Is it safe to return to the gym? As a growing number of communities ease the stay-at-home mandates put in place to mitigate the spread of the novel coronavirus, gyms are beginning to reopen their doors, even as the virus continues to rage.

To find out more about gyms and the risks for coronavirus exposure there, I spoke with clinicians, researchers, engineers and gym owners in Atlanta where newly reopened facility caters, in part, to scientists from the nearby Center for Disease Control and Prevention.

What follows is their expert consensus about whether, when and how best to head back safely to weight rooms, cardio machines and classes, including tips about what gym wipes are effective, and-

And what equipment is most grimy, how to socially distance on treadmills and why we should keep several gym towels draped over our shoulders throughout our workouts.


By their very nature, athletic facilities like gyms tend to be germy. In a study published this year, researchers found drug-resistant bacteria, flu virus and other pathogens on about 25 percent of the surfaces they tested in four different athletic training facilities.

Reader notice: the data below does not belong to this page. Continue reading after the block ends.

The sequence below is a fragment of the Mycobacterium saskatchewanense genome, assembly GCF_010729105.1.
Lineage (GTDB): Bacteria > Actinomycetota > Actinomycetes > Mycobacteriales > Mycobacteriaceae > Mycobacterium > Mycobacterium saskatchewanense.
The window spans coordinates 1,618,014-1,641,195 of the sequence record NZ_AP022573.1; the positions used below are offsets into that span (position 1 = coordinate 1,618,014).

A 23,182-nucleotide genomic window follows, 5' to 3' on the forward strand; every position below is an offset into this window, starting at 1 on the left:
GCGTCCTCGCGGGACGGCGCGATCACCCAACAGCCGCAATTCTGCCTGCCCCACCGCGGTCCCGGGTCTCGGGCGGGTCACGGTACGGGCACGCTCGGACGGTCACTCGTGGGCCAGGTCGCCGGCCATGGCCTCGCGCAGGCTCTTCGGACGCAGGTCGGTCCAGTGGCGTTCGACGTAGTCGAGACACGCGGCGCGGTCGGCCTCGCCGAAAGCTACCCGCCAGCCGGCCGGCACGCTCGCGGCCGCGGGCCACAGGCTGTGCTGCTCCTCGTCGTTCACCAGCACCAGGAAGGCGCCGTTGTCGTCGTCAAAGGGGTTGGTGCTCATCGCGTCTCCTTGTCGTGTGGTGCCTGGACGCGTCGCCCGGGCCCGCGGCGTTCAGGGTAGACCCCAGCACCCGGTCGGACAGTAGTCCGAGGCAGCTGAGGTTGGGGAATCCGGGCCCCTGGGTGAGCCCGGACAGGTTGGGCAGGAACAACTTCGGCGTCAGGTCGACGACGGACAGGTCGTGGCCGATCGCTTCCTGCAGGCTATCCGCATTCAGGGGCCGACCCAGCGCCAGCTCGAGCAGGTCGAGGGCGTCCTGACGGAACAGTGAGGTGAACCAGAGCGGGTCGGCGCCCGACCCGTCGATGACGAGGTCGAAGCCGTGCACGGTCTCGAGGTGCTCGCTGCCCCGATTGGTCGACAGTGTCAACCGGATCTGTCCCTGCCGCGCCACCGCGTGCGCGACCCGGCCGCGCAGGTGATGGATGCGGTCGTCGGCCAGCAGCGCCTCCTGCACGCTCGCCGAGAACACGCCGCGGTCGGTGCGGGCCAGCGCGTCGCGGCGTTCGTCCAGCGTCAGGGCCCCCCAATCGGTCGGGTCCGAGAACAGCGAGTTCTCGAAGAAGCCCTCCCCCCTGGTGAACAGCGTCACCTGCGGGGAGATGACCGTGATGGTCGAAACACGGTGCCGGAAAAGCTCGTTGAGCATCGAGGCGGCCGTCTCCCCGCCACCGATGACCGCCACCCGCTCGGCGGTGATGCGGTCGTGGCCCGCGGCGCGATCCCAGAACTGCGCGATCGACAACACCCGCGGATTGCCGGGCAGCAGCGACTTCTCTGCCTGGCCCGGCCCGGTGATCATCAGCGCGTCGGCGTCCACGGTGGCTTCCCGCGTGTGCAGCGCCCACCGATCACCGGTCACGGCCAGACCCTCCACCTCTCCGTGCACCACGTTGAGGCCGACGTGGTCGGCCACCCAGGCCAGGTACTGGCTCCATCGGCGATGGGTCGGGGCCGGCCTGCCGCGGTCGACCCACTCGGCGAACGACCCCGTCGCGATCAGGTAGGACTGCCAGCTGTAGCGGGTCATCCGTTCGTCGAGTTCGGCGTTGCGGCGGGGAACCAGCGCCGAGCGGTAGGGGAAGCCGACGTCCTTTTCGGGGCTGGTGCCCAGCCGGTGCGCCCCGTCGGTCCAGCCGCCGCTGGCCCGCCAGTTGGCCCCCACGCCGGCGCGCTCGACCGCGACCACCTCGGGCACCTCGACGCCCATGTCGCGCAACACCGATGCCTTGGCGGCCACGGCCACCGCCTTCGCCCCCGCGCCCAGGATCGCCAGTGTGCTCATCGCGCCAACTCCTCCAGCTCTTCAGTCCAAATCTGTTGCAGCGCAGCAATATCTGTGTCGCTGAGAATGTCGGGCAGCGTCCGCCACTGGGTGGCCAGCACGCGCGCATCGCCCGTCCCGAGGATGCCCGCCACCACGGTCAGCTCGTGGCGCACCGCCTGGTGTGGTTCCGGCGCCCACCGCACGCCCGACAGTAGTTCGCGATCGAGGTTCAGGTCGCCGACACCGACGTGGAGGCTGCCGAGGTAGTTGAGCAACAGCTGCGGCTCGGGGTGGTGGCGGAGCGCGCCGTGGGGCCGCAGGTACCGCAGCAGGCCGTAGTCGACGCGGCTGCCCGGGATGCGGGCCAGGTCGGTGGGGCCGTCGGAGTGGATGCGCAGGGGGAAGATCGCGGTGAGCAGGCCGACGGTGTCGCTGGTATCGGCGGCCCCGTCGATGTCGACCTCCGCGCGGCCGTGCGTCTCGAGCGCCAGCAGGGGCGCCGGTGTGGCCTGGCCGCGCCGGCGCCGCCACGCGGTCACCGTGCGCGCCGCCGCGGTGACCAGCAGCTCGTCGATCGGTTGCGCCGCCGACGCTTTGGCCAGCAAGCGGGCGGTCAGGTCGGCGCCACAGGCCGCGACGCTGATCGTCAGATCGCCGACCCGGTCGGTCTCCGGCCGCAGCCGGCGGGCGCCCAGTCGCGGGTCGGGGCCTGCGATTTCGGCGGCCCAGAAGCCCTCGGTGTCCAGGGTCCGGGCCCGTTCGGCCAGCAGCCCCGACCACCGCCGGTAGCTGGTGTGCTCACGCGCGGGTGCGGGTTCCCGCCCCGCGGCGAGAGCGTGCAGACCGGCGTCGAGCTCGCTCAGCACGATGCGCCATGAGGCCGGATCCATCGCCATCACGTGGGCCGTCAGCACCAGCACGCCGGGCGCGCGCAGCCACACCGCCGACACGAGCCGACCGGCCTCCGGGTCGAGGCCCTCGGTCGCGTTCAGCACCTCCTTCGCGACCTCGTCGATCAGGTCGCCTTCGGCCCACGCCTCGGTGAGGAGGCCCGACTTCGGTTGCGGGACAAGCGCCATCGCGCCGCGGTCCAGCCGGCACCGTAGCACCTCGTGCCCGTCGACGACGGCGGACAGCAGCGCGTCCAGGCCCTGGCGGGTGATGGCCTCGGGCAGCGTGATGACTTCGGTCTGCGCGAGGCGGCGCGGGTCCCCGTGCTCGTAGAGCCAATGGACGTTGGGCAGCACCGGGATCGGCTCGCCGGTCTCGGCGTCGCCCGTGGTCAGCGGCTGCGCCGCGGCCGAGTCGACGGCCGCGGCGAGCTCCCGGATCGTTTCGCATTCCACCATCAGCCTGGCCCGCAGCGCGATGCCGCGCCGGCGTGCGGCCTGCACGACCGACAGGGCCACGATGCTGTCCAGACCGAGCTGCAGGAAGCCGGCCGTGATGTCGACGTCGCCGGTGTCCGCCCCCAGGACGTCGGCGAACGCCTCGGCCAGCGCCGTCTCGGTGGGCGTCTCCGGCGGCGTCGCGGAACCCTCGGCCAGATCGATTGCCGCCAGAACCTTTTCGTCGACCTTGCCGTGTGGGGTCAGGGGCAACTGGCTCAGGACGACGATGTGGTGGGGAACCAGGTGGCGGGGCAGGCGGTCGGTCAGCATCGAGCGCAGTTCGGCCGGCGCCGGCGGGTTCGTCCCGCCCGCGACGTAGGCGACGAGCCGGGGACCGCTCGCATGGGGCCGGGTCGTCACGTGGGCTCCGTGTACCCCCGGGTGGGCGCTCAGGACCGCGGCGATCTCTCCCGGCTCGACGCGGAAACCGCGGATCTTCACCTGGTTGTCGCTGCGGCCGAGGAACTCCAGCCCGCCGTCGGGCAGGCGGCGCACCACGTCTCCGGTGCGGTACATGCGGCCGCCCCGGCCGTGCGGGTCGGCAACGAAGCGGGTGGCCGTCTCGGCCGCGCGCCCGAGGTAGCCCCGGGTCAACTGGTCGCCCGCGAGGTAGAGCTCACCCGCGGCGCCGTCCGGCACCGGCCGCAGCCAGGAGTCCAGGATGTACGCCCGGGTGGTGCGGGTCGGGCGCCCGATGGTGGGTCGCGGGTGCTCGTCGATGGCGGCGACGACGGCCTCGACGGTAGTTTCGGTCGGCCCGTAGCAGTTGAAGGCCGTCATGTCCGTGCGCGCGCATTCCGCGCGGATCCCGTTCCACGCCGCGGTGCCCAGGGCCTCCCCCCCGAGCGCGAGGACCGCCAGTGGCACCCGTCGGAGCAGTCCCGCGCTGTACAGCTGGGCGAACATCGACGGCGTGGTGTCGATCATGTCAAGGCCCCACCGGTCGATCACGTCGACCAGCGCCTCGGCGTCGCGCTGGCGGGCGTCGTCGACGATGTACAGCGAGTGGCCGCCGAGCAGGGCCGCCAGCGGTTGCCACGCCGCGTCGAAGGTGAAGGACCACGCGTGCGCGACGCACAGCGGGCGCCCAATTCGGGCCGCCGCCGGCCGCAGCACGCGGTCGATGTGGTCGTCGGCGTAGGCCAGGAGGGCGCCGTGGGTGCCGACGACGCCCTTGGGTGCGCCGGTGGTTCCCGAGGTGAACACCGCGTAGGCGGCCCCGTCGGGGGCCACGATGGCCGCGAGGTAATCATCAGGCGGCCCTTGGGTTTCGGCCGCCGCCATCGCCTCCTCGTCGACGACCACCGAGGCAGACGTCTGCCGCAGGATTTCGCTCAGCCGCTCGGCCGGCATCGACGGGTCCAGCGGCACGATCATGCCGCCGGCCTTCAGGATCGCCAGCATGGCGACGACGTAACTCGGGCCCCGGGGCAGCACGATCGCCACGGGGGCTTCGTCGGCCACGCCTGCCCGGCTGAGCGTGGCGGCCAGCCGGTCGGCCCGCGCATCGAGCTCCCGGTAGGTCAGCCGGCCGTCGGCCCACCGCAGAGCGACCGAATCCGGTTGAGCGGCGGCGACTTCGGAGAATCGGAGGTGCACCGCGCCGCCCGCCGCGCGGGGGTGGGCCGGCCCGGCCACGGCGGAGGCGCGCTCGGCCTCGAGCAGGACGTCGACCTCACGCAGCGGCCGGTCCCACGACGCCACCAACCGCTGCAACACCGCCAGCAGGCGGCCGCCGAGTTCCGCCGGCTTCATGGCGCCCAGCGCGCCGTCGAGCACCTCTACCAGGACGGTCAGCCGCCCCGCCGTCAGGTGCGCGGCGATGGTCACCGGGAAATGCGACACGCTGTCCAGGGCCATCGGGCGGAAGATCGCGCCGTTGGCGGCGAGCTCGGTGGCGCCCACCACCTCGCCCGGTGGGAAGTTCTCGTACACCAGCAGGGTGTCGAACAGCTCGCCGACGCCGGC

''When you have a relatively high density of people exercising and sweating in a contained space, you have conditions where communicable diseases can spread easily,'' said Dr. James Voos, the chairman of orthopedic surgery at University Hospitals Cleveland Medical Center, the head team physician for the Cleveland Browns and senior author of the study.

Gym equipment also can be devilishly difficult to sanitize. Dumbbells and kettlebells, for instance, ''are high touch metal, with strange shapes and many different places people can grasp,'' said Dr. Deverick Anderson, a professor of medicine and director of the Duke Center for Antimicrobial Stewardship and Infection Prevention at Duke University Medical Center in Durham, NC. ''They are not easy to clean.''

In consequence, ''people are going to have to understand and accept that there will be some risk '' of virus transmission, if and when they revisit their gyms, Dr. Anderson said.

''But,'' he said, ''there are many steps people can take to mitigate those risks.''


First, and most essential, the experts agree, plan to disinfect yourself and any surface you touch at your gym, frequently.

''There should be a sink with a soap so that you can wash your hands, or a hand sanitizer station as soon as you walk in the door,'' said Redford Slough, the owner of Urban Body Fitness, a gym in downtown Atlanta frequented by doctors and C.D, C scientists.

Sign in procedures should not require touch, and gym employees should stand behind sneeze guards or be wearing face masks, he adds.

The Honor and Serving of the latest global operational research on ''Gyms and Germs'', continues to part 2.. The World Students Society thanks author Gretchen Reynolds.


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